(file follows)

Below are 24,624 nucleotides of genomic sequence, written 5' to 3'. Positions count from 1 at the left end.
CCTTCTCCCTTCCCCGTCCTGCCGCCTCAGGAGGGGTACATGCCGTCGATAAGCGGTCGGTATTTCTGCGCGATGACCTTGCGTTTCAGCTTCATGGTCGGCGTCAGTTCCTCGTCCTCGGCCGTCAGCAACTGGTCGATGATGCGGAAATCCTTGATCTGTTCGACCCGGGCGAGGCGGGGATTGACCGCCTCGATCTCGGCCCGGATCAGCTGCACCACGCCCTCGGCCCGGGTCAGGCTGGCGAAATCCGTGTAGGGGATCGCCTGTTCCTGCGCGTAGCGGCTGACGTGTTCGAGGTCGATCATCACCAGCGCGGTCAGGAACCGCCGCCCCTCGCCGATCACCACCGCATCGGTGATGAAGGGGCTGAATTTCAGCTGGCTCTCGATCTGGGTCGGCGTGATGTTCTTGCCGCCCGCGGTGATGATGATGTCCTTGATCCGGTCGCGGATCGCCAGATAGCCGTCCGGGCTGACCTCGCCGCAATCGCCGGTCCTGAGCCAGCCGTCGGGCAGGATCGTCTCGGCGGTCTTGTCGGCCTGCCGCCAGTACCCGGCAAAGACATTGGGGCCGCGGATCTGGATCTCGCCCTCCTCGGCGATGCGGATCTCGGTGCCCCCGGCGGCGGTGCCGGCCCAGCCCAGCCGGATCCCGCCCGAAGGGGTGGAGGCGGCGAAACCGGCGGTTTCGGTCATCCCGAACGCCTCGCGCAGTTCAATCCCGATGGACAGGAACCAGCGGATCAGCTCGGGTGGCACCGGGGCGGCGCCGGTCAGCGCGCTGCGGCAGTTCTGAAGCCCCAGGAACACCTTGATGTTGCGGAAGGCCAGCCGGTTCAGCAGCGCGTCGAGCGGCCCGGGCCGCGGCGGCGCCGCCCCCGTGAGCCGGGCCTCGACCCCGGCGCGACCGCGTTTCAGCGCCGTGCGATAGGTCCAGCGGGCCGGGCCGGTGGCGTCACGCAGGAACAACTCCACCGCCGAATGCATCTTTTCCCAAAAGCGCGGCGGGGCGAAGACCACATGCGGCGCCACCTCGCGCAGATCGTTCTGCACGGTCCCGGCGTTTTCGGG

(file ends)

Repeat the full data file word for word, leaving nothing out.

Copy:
Below are 24,624 nucleotides of genomic sequence, written 5' to 3'. Positions count from 1 at the left end.
CCTTCTCCCTTCCCCGTCCTGCCGCCTCAGGAGGGGTACATGCCGTCGATAAGCGGTCGGTATTTCTGCGCGATGACCTTGCGTTTCAGCTTCATGGTCGGCGTCAGTTCCTCGTCCTCGGCCGTCAGCAACTGGTCGATGATGCGGAAATCCTTGATCTGTTCGACCCGGGCGAGGCGGGGATTGACCGCCTCGATCTCGGCCCGGATCAGCTGCACCACGCCCTCGGCCCGGGTCAGGCTGGCGAAATCCGTGTAGGGGATCGCCTGTTCCTGCGCGTAGCGGCTGACGTGTTCGAGGTCGATCATCACCAGCGCGGTCAGGAACCGCCGCCCCTCGCCGATCACCACCGCATCGGTGATGAAGGGGCTGAATTTCAGCTGGCTCTCGATCTGGGTCGGCGTGATGTTCTTGCCGCCCGCGGTGATGATGATGTCCTTGATCCGGTCGCGGATCGCCAGATAGCCGTCCGGGCTGACCTCGCCGCAATCGCCGGTCCTGAGCCAGCCGTCGGGCAGGATCGTCTCGGCGGTCTTGTCGGCCTGCCGCCAGTACCCGGCAAAGACATTGGGGCCGCGGATCTGGATCTCGCCCTCCTCGGCGATGCGGATCTCGGTGCCCCCGGCGGCGGTGCCGGCCCAGCCCAGCCGGATCCCGCCCGAAGGGGTGGAGGCGGCGAAACCGGCGGTTTCGGTCATCCCGAACGCCTCGCGCAGTTCAATCCCGATGGACAGGAACCAGCGGATCAGCTCGGGTGGCACCGGGGCGGCGCCGGTCAGCGCGCTGCGGCAGTTCTGAAGCCCCAGGAACACCTTGATGTTGCGGAAGGCCAGCCGGTTCAGCAGCGCGTCGAGCGGCCCGGGCCGCGGCGGCGCCGCCCCCGTGAGCCGGGCCTCGACCCCGGCGCGACCGCGTTTCAGCGCCGTGCGATAGGTCCAGCGGGCCGGGCCGGTGGCGTCACGCAGGAACAACTCCACCGCCGAATGCATCTTTTCCCAAAAGCGCGGCGGGGCGAAGACCACATGCGGCGCCACCTCGCGCAGATCGTTCTGCACGGTCCCGGCGTTTTCGGG